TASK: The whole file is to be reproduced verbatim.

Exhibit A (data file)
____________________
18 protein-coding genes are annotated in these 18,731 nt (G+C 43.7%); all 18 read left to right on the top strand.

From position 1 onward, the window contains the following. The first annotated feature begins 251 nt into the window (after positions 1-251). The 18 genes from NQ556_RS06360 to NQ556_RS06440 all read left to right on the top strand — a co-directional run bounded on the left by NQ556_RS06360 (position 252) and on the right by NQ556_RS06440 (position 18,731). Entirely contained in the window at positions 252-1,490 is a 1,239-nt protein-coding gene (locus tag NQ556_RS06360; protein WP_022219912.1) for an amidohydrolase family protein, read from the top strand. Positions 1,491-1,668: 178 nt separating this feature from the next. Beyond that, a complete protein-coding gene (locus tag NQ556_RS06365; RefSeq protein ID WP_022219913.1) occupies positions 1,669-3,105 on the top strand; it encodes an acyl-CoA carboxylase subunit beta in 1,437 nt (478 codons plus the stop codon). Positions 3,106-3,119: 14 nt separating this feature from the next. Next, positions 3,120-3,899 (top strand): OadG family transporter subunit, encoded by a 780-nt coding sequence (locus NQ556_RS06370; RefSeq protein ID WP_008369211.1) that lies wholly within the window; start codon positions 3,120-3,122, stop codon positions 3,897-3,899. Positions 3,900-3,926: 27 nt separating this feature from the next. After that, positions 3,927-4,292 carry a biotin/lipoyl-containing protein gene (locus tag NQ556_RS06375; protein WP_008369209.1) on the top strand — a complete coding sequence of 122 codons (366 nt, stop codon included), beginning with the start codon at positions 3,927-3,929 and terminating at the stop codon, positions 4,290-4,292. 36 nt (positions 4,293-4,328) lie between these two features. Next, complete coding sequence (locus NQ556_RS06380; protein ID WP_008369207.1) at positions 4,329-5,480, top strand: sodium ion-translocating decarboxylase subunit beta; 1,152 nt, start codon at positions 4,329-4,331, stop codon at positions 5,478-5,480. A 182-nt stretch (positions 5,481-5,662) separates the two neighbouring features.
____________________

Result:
18 protein-coding genes are annotated in these 18,731 nt (G+C 43.7%); all 18 read left to right on the top strand.

From position 1 onward, the window contains the following. The first annotated feature begins 251 nt into the window (after positions 1-251). The 18 genes from NQ556_RS06360 to NQ556_RS06440 all read left to right on the top strand — a co-directional run bounded on the left by NQ556_RS06360 (position 252) and on the right by NQ556_RS06440 (position 18,731). Entirely contained in the window at positions 252-1,490 is a 1,239-nt protein-coding gene (locus tag NQ556_RS06360; protein WP_022219912.1) for an amidohydrolase family protein, read from the top strand. Positions 1,491-1,668: 178 nt separating this feature from the next. Beyond that, a complete protein-coding gene (locus tag NQ556_RS06365; RefSeq protein ID WP_022219913.1) occupies positions 1,669-3,105 on the top strand; it encodes an acyl-CoA carboxylase subunit beta in 1,437 nt (478 codons plus the stop codon). Positions 3,106-3,119: 14 nt separating this feature from the next. Next, positions 3,120-3,899 (top strand): OadG family transporter subunit, encoded by a 780-nt coding sequence (locus NQ556_RS06370; RefSeq protein ID WP_008369211.1) that lies wholly within the window; start codon positions 3,120-3,122, stop codon positions 3,897-3,899. Positions 3,900-3,926: 27 nt separating this feature from the next. After that, positions 3,927-4,292 carry a biotin/lipoyl-containing protein gene (locus tag NQ556_RS06375; protein WP_008369209.1) on the top strand — a complete coding sequence of 122 codons (366 nt, stop codon included), beginning with the start codon at positions 3,927-3,929 and terminating at the stop codon, positions 4,290-4,292. 36 nt (positions 4,293-4,328) lie between these two features. Next, complete coding sequence (locus NQ556_RS06380; protein ID WP_008369207.1) at positions 4,329-5,480, top strand: sodium ion-translocating decarboxylase subunit beta; 1,152 nt, start codon at positions 4,329-4,331, stop codon at positions 5,478-5,480. A 182-nt stretch (positions 5,481-5,662) separates the two neighbouring features.